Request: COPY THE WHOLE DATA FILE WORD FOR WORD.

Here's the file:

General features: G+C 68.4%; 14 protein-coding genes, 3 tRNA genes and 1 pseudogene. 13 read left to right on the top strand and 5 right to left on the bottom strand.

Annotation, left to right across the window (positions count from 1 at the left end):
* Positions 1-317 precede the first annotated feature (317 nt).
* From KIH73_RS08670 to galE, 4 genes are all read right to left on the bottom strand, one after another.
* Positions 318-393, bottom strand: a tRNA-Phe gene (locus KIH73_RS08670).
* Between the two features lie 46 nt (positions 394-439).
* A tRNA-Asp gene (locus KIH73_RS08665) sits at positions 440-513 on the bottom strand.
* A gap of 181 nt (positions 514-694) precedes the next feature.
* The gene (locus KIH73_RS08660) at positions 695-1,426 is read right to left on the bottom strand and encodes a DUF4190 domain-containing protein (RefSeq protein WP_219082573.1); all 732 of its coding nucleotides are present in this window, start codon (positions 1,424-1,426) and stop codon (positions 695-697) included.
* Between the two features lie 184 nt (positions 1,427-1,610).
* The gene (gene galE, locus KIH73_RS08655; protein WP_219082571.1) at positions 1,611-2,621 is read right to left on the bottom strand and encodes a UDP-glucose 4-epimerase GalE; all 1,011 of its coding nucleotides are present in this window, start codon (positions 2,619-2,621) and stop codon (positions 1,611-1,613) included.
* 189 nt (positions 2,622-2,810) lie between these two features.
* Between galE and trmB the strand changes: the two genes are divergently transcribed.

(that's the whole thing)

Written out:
General features: G+C 68.4%; 14 protein-coding genes, 3 tRNA genes and 1 pseudogene. 13 read left to right on the top strand and 5 right to left on the bottom strand.

Annotation, left to right across the window (positions count from 1 at the left end):
* Positions 1-317 precede the first annotated feature (317 nt).
* From KIH73_RS08670 to galE, 4 genes are all read right to left on the bottom strand, one after another.
* Positions 318-393, bottom strand: a tRNA-Phe gene (locus KIH73_RS08670).
* Between the two features lie 46 nt (positions 394-439).
* A tRNA-Asp gene (locus KIH73_RS08665) sits at positions 440-513 on the bottom strand.
* A gap of 181 nt (positions 514-694) precedes the next feature.
* The gene (locus KIH73_RS08660) at positions 695-1,426 is read right to left on the bottom strand and encodes a DUF4190 domain-containing protein (RefSeq protein WP_219082573.1); all 732 of its coding nucleotides are present in this window, start codon (positions 1,424-1,426) and stop codon (positions 695-697) included.
* Between the two features lie 184 nt (positions 1,427-1,610).
* The gene (gene galE, locus KIH73_RS08655; protein WP_219082571.1) at positions 1,611-2,621 is read right to left on the bottom strand and encodes a UDP-glucose 4-epimerase GalE; all 1,011 of its coding nucleotides are present in this window, start codon (positions 2,619-2,621) and stop codon (positions 1,611-1,613) included.
* 189 nt (positions 2,622-2,810) lie between these two features.
* Between galE and trmB the strand changes: the two genes are divergently transcribed.